Learning from East Palestine to respond to Hazardous Waste Spills with Data

Learning from East Palestine to respond to Hazardous Waste Spills with Data

Learning from East Palestine to respond to Hazardous Waste Spills with Data

On February 3, 2023, in East Palestine, Ohio, a train derailment spilled more than 100,000 gallons of dangerous chemicals.

The derailment also caused a fire burning hazardous fuel and sending plumes of toxic smoke into the air. This left thousands of local residents watching and worrying about their water and air quality and ultimately, their health and lives.

Government officials tried to assure residents the situation was under control, but the evidence of environmental fallout was significant. After the derailment, and during the subsequent “vent and burn” fires in the following days, the EPA found particulate matter, a component of air pollution that can be produced during fires, above National Ambient Air Quality standards, which is most dangerous to children, the elderly and people with respiratory or heart conditions.  As an example, according to the Department of Natural Resources, 43,000 animals died in the weeks following the disaster further emphasizing the impact of the spill.

The emergency response in a disaster like this is always the first priority. Then comes the long-term recovery and clean-up process -a daunting task that if not done right can result in massive environmental violation fines and loss of public trust.

Preparing for Disaster to Maintain Public Trust

There were 9,770 train accidents and incidents reported in 2022. Not all resulted in spills requiring a massive clean-up effort, but this number proves disaster can strike at any time along a rail line. While it may be difficult to predict where and when incidents may occur, the resources required to respond and recover must be readily available.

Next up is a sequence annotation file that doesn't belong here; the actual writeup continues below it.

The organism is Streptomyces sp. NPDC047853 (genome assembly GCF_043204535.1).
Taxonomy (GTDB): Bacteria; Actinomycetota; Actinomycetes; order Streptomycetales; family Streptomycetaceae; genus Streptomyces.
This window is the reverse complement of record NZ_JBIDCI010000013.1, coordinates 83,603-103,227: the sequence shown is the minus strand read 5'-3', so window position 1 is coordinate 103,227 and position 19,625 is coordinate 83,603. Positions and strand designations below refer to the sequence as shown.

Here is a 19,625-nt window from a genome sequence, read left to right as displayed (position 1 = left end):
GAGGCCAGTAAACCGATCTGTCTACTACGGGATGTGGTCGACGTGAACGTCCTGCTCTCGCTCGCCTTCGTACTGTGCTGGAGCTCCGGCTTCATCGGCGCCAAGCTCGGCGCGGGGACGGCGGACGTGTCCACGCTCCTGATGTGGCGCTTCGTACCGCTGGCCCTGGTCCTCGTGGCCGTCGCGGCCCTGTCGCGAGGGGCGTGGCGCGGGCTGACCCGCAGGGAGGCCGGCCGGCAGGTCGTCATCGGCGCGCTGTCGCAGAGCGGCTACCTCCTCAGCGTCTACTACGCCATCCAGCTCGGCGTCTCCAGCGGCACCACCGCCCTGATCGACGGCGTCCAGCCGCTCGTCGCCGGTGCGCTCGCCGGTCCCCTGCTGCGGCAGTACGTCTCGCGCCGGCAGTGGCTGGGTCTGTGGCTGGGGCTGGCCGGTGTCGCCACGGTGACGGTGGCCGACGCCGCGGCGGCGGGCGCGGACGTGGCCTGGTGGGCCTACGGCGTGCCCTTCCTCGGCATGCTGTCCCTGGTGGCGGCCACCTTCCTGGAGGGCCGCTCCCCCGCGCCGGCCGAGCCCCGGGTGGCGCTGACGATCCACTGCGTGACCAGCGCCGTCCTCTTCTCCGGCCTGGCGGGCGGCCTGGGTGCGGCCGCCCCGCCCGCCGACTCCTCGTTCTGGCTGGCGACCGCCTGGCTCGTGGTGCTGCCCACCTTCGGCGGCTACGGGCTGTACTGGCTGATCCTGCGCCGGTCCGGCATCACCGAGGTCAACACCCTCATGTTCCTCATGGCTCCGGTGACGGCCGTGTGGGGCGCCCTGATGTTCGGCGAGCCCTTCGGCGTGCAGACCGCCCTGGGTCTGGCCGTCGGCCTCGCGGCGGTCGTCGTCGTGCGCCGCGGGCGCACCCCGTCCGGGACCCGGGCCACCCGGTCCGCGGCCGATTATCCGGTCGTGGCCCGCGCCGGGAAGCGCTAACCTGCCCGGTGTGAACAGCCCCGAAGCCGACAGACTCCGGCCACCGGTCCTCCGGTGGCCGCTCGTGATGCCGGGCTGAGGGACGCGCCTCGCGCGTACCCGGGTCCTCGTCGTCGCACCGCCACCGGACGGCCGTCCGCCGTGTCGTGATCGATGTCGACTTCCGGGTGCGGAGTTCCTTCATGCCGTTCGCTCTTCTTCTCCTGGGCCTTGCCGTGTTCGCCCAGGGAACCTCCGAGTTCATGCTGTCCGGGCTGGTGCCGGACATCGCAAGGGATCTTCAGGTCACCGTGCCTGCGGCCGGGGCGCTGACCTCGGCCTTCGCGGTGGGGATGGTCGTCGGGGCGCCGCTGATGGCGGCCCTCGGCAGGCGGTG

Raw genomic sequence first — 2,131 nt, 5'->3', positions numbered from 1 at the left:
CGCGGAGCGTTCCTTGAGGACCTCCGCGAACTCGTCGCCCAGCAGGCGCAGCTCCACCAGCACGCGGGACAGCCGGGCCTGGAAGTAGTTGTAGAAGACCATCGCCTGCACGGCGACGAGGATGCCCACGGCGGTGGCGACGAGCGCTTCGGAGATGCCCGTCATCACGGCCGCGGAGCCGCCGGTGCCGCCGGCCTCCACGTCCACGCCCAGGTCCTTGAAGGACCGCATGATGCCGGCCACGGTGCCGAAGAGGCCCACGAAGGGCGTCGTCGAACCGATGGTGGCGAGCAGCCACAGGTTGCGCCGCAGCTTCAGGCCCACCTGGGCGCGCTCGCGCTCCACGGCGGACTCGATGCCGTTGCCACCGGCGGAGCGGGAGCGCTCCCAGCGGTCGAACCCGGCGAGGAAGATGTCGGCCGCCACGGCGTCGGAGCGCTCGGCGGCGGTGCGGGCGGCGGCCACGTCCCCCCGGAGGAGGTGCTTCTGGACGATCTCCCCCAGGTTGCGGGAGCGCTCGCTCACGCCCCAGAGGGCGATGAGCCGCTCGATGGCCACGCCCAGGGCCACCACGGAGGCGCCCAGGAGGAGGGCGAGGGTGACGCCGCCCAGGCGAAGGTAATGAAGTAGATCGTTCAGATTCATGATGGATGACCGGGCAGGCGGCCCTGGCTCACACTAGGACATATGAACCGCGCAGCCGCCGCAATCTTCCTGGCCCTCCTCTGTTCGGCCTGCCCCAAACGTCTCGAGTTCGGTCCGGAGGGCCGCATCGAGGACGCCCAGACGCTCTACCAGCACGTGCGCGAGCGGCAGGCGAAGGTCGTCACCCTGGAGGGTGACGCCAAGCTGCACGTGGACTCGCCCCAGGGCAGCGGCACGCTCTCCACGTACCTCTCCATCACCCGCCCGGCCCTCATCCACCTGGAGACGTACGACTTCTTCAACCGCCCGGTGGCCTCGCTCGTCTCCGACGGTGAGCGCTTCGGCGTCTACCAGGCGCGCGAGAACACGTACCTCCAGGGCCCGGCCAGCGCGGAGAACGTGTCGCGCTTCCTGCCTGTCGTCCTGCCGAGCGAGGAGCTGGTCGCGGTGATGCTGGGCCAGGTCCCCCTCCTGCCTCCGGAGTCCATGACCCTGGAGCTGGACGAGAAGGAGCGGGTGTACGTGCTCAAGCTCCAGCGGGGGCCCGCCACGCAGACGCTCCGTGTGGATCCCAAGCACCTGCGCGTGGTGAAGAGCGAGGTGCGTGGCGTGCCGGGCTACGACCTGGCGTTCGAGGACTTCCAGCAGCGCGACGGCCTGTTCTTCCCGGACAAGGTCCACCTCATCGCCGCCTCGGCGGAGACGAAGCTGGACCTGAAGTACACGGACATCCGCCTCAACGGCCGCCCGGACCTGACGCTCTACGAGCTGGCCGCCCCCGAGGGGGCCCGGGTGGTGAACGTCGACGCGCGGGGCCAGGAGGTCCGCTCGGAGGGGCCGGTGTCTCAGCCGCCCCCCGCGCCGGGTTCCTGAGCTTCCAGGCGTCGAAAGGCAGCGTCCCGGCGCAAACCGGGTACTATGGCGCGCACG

The response must include:

  • Rapid response with the ability to test and determine if hazardous chemicals have spilled and if so, the potential magnitude of the impact.
  • The ability to know where and at what rate dangerous chemicals are impacting the environment to give citizens advanced notice to stay out of harm’s way. These data collection points can continue to be used to provide real-time updates until all threats have been remedied.
  • Testing to confirm clean-up efforts have been successful. If clean-up efforts do not meet federal standards, environmental violation fines would be assessed, and the government would require further clean-up and remediation efforts.

The challenge is these resources must be available on-call and activated quickly, to respond to any one of the 9,000+ incidents that happen each year, any one of which could be the next toxic disaster.

Responders Need the Right Tools Ready When Time is of the Essence

In the case of East Palestine, Ohio, local government officials could not quickly test air and water samples to make data available in real time to inform residents of the impact of this derailment. The results of the lack of real-time, fact-based data force government officials to rely on anecdotal evidence to convince the citizens the water and air were clean. In the days and weeks after the spill, we saw politicians timidly sip the water from East Palestine to demonstrate that they thought it was safe; however, this did not sway sceptical residents. People knew what they were seeing and needed hard facts, and they were not getting them.